Aquatic Plants


Our selection of aquatic plants is always fresh!

Every 2-3 weeks, we get a fresh batch of aquatic plants for both aquariums and ponds! Depending on your type of aquarium, and what types of fish you have, you will have different options for what types of plants you can keep.

Community aquariums are great for most types of plants, but aggressive tanks with fish like Cichlids and Oscars can only work well with tougher plants like Anubias and Amazon Swords. Goldfish and Koi will eat almost any plant you put with them, but there are ways to make it work so that you can add beautiful water lilies to your pond.

You can find more information on all of the aquatic plants we carry below, as well as what type of aquarium set-up they are best for.

Aquarium Plants

** Availability may vary. Please contact us if you have questions on availability for specific plants **

Bunch Plants:

Pond Plants

Water Lily:

Guide to Aquatic Plants


Keeping a heavily planted tank is not a new idea, but it is becoming more and more popular recently as the amount of varieties of live aquatic plants has increased and care for them has become easier.  While many aquarium keepers focus on the fish as the centerpiece for their tank, having a healthy balance of live plants can have a significant effect on not just the appearance of the aquarium, but also on the health of their fish.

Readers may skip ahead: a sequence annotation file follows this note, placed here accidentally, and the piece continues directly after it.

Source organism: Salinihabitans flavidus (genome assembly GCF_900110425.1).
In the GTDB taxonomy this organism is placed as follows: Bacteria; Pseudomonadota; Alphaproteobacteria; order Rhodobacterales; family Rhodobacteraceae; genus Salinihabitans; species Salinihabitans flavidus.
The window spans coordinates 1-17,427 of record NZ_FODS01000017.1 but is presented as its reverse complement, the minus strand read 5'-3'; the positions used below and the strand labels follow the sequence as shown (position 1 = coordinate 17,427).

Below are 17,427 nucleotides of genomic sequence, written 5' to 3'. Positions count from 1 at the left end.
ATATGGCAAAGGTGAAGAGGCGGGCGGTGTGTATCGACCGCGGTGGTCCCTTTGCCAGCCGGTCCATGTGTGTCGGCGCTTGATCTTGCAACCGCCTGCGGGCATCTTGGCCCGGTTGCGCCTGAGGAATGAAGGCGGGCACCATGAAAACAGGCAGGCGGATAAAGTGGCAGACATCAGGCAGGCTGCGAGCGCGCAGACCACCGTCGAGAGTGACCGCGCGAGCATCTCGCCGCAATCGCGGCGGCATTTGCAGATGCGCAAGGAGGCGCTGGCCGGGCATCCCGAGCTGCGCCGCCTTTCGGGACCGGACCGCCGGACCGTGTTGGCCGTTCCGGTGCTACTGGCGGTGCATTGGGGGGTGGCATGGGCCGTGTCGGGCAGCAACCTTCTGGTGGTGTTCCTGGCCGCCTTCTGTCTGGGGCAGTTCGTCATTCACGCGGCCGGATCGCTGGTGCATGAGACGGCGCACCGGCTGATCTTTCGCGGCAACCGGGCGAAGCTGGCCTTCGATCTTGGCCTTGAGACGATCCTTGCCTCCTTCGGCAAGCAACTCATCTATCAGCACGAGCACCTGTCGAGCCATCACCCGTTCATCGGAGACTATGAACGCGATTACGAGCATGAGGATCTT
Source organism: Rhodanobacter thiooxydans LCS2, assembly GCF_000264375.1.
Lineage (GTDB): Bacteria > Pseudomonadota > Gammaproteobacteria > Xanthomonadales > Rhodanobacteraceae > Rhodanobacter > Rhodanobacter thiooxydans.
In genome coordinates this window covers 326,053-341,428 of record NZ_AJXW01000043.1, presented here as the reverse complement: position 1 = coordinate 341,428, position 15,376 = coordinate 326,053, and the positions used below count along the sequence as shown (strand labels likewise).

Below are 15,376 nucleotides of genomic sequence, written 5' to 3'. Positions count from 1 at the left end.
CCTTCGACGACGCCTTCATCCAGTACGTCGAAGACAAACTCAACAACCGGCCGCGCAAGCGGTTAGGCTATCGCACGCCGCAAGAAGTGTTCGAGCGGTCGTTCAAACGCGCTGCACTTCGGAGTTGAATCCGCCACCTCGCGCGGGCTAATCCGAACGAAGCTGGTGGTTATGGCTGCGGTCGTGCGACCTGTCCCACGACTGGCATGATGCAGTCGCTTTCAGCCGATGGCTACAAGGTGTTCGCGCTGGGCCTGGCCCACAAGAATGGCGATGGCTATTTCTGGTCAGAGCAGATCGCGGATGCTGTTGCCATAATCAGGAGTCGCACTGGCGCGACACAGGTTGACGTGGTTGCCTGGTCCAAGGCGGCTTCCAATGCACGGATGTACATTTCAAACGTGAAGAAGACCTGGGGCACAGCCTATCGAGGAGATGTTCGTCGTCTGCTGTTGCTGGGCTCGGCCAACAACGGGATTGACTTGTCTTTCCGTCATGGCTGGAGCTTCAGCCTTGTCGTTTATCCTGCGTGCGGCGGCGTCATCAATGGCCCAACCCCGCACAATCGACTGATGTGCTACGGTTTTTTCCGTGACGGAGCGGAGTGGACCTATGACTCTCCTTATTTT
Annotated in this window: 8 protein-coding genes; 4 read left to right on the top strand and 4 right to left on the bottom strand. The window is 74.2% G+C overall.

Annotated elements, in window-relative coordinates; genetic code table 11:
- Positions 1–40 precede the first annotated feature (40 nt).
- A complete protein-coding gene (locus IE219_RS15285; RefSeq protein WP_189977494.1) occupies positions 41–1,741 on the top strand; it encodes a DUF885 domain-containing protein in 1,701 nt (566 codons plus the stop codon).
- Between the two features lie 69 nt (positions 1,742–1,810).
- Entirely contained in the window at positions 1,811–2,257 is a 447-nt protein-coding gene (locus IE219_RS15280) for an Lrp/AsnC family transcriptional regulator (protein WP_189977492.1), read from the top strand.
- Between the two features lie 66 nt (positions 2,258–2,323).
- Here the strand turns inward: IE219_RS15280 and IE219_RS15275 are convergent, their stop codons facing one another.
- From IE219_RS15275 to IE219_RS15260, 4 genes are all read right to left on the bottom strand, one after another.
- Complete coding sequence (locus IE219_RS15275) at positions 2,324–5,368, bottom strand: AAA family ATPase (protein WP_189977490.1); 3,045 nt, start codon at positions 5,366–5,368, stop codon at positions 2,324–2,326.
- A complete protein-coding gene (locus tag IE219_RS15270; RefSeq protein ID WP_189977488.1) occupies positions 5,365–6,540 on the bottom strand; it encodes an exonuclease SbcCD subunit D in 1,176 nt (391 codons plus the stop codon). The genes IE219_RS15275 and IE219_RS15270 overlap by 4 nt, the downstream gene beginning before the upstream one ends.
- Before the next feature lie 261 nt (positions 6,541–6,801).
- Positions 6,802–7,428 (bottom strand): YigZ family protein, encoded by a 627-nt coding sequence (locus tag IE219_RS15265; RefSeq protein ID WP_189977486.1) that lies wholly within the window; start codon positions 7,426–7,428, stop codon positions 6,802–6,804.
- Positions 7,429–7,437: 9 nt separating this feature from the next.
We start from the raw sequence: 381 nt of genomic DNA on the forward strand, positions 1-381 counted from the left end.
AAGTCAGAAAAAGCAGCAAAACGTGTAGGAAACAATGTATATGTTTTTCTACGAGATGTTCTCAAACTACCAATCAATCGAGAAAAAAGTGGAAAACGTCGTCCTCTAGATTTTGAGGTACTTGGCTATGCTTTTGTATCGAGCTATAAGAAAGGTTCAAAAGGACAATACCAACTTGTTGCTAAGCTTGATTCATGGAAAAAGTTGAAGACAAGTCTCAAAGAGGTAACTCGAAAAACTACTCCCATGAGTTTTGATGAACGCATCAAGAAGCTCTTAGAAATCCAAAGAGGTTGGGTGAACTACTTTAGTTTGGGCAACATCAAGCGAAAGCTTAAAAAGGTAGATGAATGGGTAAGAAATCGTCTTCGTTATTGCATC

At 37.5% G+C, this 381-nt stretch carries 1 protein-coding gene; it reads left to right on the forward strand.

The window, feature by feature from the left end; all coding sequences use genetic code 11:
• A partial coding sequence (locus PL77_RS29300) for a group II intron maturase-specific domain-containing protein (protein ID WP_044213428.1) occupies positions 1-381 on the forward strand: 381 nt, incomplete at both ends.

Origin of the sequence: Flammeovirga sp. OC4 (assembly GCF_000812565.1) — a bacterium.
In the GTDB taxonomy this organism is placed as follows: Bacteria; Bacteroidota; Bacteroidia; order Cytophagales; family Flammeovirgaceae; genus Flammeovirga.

Types of Plants:

      Bunched Plants:  These type of plant grow continuously from their stems, and can therefore get really tall if not trimmed.  Once a bunched plant gets too tall, it can be clipped and re-planted and it will continue to grow from there, making these plants a favorite for those looking to fill an aquarium or pond quickly.


     Rooted Plants:  Plants with bulbs from which they grow, or pre-potted plants such as Amazon Sword Plants do well when planted directly in appropriate substrate.  Be sure to cover all the roots with enough of a layer to hold the plants in place.  Some aquatic plants like Java Ferns and Anubias do well attached to driftwood, which can be started by using fishing line to tie the plants to the wood.  Once the roots have grown into place, the line can be cut off.


Different fish get along with different types of plants. This is because certain fish have natural tendencies to either consume the plants, or simply relocate them constantly around the tank.  Here’s a list of some of the varieties that would work well together:

      Cichlids:  Strong, thick-leafed plants such as Anubias, Java Fern, Vallisneria, Java Moss, and Large Sword Plants

      Community:  Bunched plants such as Anacharis, Ambulia, Cabomba, Bacopa, Ludwigia, etc. typically do well.  Sword plants can help fill large areas of the tank. Foreground plants like Dwarf Hairgrass and Baby Tears can help to form a grass-like carpet along the bottom of the tank to fully integrate the planted tank look.

      Outdoor Ponds: While Water Lilies are the most obvious choice for ponds, oxygenating plants like Anacharis are also good additions, though Koi and Goldfish may sometimes like to snack on these types.


The more heavily planted the aquarium, the more you might have to monitor certain water qualities for your aquatic plants to thrive.  One of the best products to add is Eco-Complete Substrate, which contains many essential nutrients to help stimulate plant growth.  You may also add CO2 to the tank, either via gas/regulator, or using Excel liquid CO2.  Water Lilies do best (and produce the most flowers) when properly fertilized with Aquatic Plant Fertilizing Tablets.